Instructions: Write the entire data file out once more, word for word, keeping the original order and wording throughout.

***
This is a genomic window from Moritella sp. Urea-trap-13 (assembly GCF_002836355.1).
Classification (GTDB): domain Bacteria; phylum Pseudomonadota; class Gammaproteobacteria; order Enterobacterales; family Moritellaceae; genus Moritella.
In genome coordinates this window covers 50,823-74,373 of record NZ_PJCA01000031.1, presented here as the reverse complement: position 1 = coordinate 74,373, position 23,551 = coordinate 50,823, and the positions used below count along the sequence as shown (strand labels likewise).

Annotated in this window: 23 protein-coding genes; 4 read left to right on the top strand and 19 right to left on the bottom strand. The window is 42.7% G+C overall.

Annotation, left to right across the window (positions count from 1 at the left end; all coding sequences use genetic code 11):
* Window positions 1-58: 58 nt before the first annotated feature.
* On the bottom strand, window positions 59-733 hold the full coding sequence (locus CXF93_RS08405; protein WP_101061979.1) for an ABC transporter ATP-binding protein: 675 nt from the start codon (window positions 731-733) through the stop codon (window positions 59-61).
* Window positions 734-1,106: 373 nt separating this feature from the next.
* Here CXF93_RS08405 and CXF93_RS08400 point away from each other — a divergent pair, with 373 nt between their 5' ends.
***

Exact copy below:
This is a genomic window from Moritella sp. Urea-trap-13 (assembly GCF_002836355.1).
Classification (GTDB): domain Bacteria; phylum Pseudomonadota; class Gammaproteobacteria; order Enterobacterales; family Moritellaceae; genus Moritella.
In genome coordinates this window covers 50,823-74,373 of record NZ_PJCA01000031.1, presented here as the reverse complement: position 1 = coordinate 74,373, position 23,551 = coordinate 50,823, and the positions used below count along the sequence as shown (strand labels likewise).

Annotated in this window: 23 protein-coding genes; 4 read left to right on the top strand and 19 right to left on the bottom strand. The window is 42.7% G+C overall.

Annotation, left to right across the window (positions count from 1 at the left end; all coding sequences use genetic code 11):
* Window positions 1-58: 58 nt before the first annotated feature.
* On the bottom strand, window positions 59-733 hold the full coding sequence (locus CXF93_RS08405; protein WP_101061979.1) for an ABC transporter ATP-binding protein: 675 nt from the start codon (window positions 731-733) through the stop codon (window positions 59-61).
* Window positions 734-1,106: 373 nt separating this feature from the next.
* Here CXF93_RS08405 and CXF93_RS08400 point away from each other — a divergent pair, with 373 nt between their 5' ends.